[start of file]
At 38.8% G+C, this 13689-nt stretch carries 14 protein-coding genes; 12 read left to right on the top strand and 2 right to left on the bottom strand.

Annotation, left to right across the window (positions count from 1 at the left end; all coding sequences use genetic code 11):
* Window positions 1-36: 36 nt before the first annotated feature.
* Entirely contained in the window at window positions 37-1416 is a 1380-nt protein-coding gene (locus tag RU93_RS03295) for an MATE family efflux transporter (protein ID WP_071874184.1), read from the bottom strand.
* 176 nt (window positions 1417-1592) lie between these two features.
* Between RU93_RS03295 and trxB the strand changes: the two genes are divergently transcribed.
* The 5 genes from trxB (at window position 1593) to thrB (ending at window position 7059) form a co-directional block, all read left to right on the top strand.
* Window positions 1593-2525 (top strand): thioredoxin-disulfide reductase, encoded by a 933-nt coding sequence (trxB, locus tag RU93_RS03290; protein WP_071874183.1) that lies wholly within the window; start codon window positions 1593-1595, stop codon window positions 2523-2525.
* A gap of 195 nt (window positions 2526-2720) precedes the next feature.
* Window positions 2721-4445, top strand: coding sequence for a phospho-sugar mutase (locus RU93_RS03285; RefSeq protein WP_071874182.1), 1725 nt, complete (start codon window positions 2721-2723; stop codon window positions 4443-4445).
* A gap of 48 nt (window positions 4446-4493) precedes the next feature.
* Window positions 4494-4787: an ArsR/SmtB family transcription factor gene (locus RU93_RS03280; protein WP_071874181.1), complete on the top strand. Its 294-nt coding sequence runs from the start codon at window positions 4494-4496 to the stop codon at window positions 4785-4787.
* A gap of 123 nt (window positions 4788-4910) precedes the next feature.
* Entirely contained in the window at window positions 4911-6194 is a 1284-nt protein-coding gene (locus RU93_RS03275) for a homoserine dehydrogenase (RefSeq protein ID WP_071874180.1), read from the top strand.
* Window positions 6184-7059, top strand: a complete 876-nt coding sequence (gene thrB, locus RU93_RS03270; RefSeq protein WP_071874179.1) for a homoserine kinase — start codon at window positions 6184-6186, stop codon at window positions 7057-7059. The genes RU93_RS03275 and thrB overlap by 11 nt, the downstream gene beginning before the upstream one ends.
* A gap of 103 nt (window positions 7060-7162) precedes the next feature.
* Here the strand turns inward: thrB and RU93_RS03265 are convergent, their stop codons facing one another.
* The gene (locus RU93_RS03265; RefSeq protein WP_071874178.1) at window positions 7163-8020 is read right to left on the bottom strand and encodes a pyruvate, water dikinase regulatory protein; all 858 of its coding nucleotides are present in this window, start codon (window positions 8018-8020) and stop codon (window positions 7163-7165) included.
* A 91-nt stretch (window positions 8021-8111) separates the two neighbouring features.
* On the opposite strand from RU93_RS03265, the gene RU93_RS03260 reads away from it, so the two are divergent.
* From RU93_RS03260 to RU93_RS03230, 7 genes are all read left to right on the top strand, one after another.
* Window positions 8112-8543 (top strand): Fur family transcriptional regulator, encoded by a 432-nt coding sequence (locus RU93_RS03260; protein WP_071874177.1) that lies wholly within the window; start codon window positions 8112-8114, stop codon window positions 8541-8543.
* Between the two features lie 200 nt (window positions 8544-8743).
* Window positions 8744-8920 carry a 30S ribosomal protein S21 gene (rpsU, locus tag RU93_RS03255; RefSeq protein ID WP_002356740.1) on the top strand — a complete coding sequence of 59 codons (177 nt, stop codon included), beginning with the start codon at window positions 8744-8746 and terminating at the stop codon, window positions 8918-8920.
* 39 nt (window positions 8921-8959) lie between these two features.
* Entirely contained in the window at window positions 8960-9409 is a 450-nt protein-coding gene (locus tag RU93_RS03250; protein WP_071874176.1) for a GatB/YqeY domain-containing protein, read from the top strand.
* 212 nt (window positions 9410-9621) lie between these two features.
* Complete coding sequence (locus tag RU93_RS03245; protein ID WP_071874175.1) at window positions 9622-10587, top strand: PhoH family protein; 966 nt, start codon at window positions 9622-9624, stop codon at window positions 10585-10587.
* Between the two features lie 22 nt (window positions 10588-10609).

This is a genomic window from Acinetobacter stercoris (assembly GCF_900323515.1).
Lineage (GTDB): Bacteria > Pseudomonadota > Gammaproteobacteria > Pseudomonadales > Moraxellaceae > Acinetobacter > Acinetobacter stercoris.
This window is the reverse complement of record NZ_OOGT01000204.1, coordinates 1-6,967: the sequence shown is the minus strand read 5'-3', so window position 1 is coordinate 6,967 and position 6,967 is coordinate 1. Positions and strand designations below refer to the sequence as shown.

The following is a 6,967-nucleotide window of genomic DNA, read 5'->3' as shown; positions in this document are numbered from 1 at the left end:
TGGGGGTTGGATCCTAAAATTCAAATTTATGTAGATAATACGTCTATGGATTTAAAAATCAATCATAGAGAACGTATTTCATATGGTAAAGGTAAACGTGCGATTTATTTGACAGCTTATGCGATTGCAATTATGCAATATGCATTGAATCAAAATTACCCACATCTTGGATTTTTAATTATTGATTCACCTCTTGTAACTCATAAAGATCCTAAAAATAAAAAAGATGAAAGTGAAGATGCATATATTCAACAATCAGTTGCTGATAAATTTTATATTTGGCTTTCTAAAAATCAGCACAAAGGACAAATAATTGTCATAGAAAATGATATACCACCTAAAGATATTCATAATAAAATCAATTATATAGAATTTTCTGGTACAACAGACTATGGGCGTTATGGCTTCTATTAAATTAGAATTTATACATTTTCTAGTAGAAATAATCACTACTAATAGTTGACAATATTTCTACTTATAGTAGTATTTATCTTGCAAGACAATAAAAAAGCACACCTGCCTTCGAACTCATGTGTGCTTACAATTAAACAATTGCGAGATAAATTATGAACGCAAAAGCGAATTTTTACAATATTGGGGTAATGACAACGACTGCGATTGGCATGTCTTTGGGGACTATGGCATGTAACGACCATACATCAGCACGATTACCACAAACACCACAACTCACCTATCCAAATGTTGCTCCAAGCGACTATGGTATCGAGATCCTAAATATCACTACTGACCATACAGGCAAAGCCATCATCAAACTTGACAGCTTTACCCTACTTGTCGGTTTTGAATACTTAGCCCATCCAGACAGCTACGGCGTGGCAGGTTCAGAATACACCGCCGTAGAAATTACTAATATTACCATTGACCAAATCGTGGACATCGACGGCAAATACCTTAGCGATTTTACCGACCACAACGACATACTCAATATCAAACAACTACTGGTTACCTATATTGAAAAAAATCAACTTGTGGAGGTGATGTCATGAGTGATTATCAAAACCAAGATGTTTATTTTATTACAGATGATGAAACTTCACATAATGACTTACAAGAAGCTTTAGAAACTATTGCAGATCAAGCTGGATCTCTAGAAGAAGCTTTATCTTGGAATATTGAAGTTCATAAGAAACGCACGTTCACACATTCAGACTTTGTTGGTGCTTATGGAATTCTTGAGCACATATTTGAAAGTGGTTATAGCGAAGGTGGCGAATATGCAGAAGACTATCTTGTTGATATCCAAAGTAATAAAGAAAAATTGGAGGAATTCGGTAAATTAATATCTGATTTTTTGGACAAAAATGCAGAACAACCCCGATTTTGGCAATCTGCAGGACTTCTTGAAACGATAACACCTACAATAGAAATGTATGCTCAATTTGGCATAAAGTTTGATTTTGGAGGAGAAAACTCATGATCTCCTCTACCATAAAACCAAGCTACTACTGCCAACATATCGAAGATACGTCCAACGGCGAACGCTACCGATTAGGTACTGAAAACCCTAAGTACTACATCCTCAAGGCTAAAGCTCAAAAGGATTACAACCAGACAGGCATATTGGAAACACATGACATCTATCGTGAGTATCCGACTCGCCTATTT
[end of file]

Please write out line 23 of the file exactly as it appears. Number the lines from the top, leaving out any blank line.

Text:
* Between the two features lie 200 nt (window positions 8544-8743).